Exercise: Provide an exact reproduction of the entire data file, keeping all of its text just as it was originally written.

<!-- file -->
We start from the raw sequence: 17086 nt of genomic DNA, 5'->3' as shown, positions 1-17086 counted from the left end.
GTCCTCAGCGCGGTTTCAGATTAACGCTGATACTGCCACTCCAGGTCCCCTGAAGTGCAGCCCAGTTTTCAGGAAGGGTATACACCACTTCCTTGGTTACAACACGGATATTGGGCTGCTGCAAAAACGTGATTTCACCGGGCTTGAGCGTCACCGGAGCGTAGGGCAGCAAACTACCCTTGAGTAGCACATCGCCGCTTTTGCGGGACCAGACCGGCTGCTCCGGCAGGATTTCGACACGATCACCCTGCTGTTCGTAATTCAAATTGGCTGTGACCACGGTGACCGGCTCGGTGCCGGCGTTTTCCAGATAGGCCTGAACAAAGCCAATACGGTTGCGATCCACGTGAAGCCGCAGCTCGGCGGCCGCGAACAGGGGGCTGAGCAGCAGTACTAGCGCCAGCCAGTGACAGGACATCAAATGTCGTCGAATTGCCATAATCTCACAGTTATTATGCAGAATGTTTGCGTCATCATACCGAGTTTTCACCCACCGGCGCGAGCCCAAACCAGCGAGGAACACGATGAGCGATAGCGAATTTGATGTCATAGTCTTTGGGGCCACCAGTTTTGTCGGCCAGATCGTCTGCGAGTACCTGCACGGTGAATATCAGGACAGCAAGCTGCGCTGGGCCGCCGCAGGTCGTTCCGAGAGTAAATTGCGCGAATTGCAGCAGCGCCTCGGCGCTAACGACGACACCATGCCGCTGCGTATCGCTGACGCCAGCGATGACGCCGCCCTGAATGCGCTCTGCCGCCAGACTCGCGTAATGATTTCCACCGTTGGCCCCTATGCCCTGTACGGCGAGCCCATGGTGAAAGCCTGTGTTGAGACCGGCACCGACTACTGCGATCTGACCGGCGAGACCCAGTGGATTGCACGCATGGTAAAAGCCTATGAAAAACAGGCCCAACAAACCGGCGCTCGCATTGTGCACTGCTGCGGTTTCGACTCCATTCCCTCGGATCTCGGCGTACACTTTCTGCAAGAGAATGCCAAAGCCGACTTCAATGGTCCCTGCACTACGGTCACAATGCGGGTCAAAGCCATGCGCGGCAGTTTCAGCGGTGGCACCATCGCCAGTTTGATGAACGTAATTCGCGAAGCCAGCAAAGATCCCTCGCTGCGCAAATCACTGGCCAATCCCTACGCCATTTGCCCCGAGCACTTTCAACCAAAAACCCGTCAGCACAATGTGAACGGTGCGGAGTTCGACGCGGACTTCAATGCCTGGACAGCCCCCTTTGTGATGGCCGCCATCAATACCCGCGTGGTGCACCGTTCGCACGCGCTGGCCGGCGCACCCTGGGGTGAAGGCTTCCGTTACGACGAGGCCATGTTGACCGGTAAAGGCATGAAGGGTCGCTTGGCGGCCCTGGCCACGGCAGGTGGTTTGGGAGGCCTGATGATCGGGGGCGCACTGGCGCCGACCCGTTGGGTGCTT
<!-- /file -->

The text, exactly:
We start from the raw sequence: 17086 nt of genomic DNA, 5'->3' as shown, positions 1-17086 counted from the left end.
GTCCTCAGCGCGGTTTCAGATTAACGCTGATACTGCCACTCCAGGTCCCCTGAAGTGCAGCCCAGTTTTCAGGAAGGGTATACACCACTTCCTTGGTTACAACACGGATATTGGGCTGCTGCAAAAACGTGATTTCACCGGGCTTGAGCGTCACCGGAGCGTAGGGCAGCAAACTACCCTTGAGTAGCACATCGCCGCTTTTGCGGGACCAGACCGGCTGCTCCGGCAGGATTTCGACACGATCACCCTGCTGTTCGTAATTCAAATTGGCTGTGACCACGGTGACCGGCTCGGTGCCGGCGTTTTCCAGATAGGCCTGAACAAAGCCAATACGGTTGCGATCCACGTGAAGCCGCAGCTCGGCGGCCGCGAACAGGGGGCTGAGCAGCAGTACTAGCGCCAGCCAGTGACAGGACATCAAATGTCGTCGAATTGCCATAATCTCACAGTTATTATGCAGAATGTTTGCGTCATCATACCGAGTTTTCACCCACCGGCGCGAGCCCAAACCAGCGAGGAACACGATGAGCGATAGCGAATTTGATGTCATAGTCTTTGGGGCCACCAGTTTTGTCGGCCAGATCGTCTGCGAGTACCTGCACGGTGAATATCAGGACAGCAAGCTGCGCTGGGCCGCCGCAGGTCGTTCCGAGAGTAAATTGCGCGAATTGCAGCAGCGCCTCGGCGCTAACGACGACACCATGCCGCTGCGTATCGCTGACGCCAGCGATGACGCCGCCCTGAATGCGCTCTGCCGCCAGACTCGCGTAATGATTTCCACCGTTGGCCCCTATGCCCTGTACGGCGAGCCCATGGTGAAAGCCTGTGTTGAGACCGGCACCGACTACTGCGATCTGACCGGCGAGACCCAGTGGATTGCACGCATGGTAAAAGCCTATGAAAAACAGGCCCAACAAACCGGCGCTCGCATTGTGCACTGCTGCGGTTTCGACTCCATTCCCTCGGATCTCGGCGTACACTTTCTGCAAGAGAATGCCAAAGCCGACTTCAATGGTCCCTGCACTACGGTCACAATGCGGGTCAAAGCCATGCGCGGCAGTTTCAGCGGTGGCACCATCGCCAGTTTGATGAACGTAATTCGCGAAGCCAGCAAAGATCCCTCGCTGCGCAAATCACTGGCCAATCCCTACGCCATTTGCCCCGAGCACTTTCAACCAAAAACCCGTCAGCACAATGTGAACGGTGCGGAGTTCGACGCGGACTTCAATGCCTGGACAGCCCCCTTTGTGATGGCCGCCATCAATACCCGCGTGGTGCACCGTTCGCACGCGCTGGCCGGCGCACCCTGGGGTGAAGGCTTCCGTTACGACGAGGCCATGTTGACCGGTAAAGGCATGAAGGGTCGCTTGGCGGCCCTGGCCACGGCAGGTGGTTTGGGAGGCCTGATGATCGGGGGCGCACTGGCGCCGACCCGTTGGGTGCTT